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Why gamification is a disaster for humanitarian learning

Reda Sadki Thinking aloud

Is gamification an advantageous strategy that can help increase knowledge and application when it comes to humanitarian responses? What are these advantages? Can gamification contribute to better humanitarian preparedness? Certainly, if you have been forced to maniacally click through 500 screens of a boring “e-learning” from the past – dressed up with multicolored bells and whistles or cute little Flash animation – to finally get to the stupid quiz that is insulting your intelligence by asking you to recall what you will have forgotten tomorrow but that you need to pass to earn your stupid gold certificate before your field deployment, “gamification” sounds enticing. After all, you figured out how to game that e-learning module… so maybe games are the key to the future of humanitarian learning? Not. Is gamification one of the “current innovations in the field of learning”? Well, arguably, this may have been the case… over a decade …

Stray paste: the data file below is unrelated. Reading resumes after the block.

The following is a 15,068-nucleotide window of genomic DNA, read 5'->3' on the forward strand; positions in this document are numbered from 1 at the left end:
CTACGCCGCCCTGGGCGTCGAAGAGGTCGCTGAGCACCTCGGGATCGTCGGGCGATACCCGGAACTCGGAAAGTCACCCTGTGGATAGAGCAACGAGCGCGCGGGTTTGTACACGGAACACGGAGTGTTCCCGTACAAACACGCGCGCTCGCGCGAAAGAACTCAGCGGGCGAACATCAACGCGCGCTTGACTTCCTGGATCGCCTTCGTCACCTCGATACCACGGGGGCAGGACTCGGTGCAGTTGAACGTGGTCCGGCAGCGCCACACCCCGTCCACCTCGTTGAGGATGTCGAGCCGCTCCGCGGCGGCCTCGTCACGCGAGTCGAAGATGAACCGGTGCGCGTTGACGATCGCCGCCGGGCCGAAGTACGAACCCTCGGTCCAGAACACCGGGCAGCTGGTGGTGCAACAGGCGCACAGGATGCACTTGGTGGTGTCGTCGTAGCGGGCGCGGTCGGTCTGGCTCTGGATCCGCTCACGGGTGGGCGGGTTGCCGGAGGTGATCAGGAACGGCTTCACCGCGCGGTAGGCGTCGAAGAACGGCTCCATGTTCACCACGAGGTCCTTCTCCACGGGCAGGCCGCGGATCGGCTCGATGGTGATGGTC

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Webcasts, then and now

Reda Sadki Events, Video

(No, this is not a post about the Apple keynote meltdown.) When I started organizing live webcast events for the first time in 2006, they required extensive technical preparation, specialized software and hardware, and – most important – a group of really smart people gifted with more than a little bit of luck to pull off each event. Even as recently as 2011, I remember a time in Budapest when my young cameraman (one of a team of four) announced to me that his fancy P2 broadcast-quality camera could not connect to his equally-fancy webcasting software. I ended up hacking our MacBook Pro’s webcam, piloted remotely from another laptop using VNC… It was exciting to transform what had been a local, 19th Century-style lecture series into a series of global participatory learning events, but so much energy had to be expended on the technical issues that many people missed the point about the amazing affordances of technology …